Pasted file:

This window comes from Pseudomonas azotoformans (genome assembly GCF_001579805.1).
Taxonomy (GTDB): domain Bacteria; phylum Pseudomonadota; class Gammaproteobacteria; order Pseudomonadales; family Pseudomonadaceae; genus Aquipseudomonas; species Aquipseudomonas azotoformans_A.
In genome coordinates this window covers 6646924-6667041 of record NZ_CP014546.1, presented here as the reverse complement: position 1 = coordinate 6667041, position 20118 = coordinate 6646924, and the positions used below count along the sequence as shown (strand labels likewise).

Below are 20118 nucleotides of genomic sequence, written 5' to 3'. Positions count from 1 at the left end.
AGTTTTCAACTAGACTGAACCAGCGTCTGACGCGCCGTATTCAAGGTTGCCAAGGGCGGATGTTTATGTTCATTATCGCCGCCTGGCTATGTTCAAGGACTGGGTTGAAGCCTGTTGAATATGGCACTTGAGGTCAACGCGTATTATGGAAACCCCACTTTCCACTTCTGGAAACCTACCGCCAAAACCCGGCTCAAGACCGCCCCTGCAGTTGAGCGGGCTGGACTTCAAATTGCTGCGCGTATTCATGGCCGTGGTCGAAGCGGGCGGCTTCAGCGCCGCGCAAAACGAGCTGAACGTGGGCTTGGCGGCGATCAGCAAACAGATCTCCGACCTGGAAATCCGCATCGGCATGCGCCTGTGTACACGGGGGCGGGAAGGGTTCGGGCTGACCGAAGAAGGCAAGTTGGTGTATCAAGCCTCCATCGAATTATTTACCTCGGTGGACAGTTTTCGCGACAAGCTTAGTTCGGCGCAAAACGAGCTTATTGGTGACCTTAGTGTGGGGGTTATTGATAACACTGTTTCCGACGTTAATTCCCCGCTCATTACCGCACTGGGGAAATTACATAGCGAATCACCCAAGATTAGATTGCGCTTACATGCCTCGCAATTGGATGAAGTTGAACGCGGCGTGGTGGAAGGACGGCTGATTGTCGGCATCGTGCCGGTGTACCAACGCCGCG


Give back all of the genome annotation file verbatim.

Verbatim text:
This window comes from Pseudomonas azotoformans (genome assembly GCF_001579805.1).
Taxonomy (GTDB): domain Bacteria; phylum Pseudomonadota; class Gammaproteobacteria; order Pseudomonadales; family Pseudomonadaceae; genus Aquipseudomonas; species Aquipseudomonas azotoformans_A.
In genome coordinates this window covers 6646924-6667041 of record NZ_CP014546.1, presented here as the reverse complement: position 1 = coordinate 6667041, position 20118 = coordinate 6646924, and the positions used below count along the sequence as shown (strand labels likewise).

Below are 20118 nucleotides of genomic sequence, written 5' to 3'. Positions count from 1 at the left end.
AGTTTTCAACTAGACTGAACCAGCGTCTGACGCGCCGTATTCAAGGTTGCCAAGGGCGGATGTTTATGTTCATTATCGCCGCCTGGCTATGTTCAAGGACTGGGTTGAAGCCTGTTGAATATGGCACTTGAGGTCAACGCGTATTATGGAAACCCCACTTTCCACTTCTGGAAACCTACCGCCAAAACCCGGCTCAAGACCGCCCCTGCAGTTGAGCGGGCTGGACTTCAAATTGCTGCGCGTATTCATGGCCGTGGTCGAAGCGGGCGGCTTCAGCGCCGCGCAAAACGAGCTGAACGTGGGCTTGGCGGCGATCAGCAAACAGATCTCCGACCTGGAAATCCGCATCGGCATGCGCCTGTGTACACGGGGGCGGGAAGGGTTCGGGCTGACCGAAGAAGGCAAGTTGGTGTATCAAGCCTCCATCGAATTATTTACCTCGGTGGACAGTTTTCGCGACAAGCTTAGTTCGGCGCAAAACGAGCTTATTGGTGACCTTAGTGTGGGGGTTATTGATAACACTGTTTCCGACGTTAATTCCCCGCTCATTACCGCACTGGGGAAATTACATAGCGAATCACCCAAGATTAGATTGCGCTTACATGCCTCGCAATTGGATGAAGTTGAACGCGGCGTGGTGGAAGGACGGCTGATTGTCGGCATCGTGCCGGTGTACCAACGCCGCG